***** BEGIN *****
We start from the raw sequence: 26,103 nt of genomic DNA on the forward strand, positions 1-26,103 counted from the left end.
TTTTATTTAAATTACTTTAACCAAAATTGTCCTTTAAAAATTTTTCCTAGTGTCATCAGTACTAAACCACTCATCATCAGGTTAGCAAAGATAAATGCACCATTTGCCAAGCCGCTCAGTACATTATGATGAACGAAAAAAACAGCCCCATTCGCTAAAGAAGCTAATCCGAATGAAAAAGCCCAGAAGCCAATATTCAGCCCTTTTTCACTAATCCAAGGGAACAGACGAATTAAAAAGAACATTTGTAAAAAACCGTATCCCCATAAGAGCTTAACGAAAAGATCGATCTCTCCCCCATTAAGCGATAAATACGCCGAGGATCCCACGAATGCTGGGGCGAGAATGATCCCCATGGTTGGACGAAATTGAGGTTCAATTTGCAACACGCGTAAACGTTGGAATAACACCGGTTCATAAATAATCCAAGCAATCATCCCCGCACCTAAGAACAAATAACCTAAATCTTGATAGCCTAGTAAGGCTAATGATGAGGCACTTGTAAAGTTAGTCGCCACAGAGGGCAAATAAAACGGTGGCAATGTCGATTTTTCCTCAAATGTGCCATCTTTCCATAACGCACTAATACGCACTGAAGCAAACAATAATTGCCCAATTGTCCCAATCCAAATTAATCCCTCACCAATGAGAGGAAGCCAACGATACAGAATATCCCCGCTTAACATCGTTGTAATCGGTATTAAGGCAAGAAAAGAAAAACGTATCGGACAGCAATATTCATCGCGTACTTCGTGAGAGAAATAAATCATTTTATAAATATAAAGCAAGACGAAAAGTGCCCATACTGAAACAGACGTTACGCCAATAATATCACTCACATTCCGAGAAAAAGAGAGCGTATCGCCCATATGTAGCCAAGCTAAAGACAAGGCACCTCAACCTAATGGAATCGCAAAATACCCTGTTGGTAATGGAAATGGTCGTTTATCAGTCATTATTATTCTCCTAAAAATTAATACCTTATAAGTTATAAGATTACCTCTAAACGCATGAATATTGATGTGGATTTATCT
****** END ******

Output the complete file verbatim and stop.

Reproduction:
We start from the raw sequence: 26,103 nt of genomic DNA on the forward strand, positions 1-26,103 counted from the left end.
TTTTATTTAAATTACTTTAACCAAAATTGTCCTTTAAAAATTTTTCCTAGTGTCATCAGTACTAAACCACTCATCATCAGGTTAGCAAAGATAAATGCACCATTTGCCAAGCCGCTCAGTACATTATGATGAACGAAAAAAACAGCCCCATTCGCTAAAGAAGCTAATCCGAATGAAAAAGCCCAGAAGCCAATATTCAGCCCTTTTTCACTAATCCAAGGGAACAGACGAATTAAAAAGAACATTTGTAAAAAACCGTATCCCCATAAGAGCTTAACGAAAAGATCGATCTCTCCCCCATTAAGCGATAAATACGCCGAGGATCCCACGAATGCTGGGGCGAGAATGATCCCCATGGTTGGACGAAATTGAGGTTCAATTTGCAACACGCGTAAACGTTGGAATAACACCGGTTCATAAATAATCCAAGCAATCATCCCCGCACCTAAGAACAAATAACCTAAATCTTGATAGCCTAGTAAGGCTAATGATGAGGCACTTGTAAAGTTAGTCGCCACAGAGGGCAAATAAAACGGTGGCAATGTCGATTTTTCCTCAAATGTGCCATCTTTCCATAACGCACTAATACGCACTGAAGCAAACAATAATTGCCCAATTGTCCCAATCCAAATTAATCCCTCACCAATGAGAGGAAGCCAACGATACAGAATATCCCCGCTTAACATCGTTGTAATCGGTATTAAGGCAAGAAAAGAAAAACGTATCGGACAGCAATATTCATCGCGTACTTCGTGAGAGAAATAAATCATTTTATAAATATAAAGCAAGACGAAAAGTGCCCATACTGAAACAGACGTTACGCCAATAATATCACTCACATTCCGAGAAAAAGAGAGCGTATCGCCCATATGTAGCCAAGCTAAAGACAAGGCACCTCAACCTAATGGAATCGCAAAATACCCTGTTGGTAATGGAAATGGTCGTTTATCAGTCATTATTATTCTCCTAAAAATTAATACCTTATAAGTTATAAGATTACCTCTAAACGCATGAATATTGATGTGGATTTATCT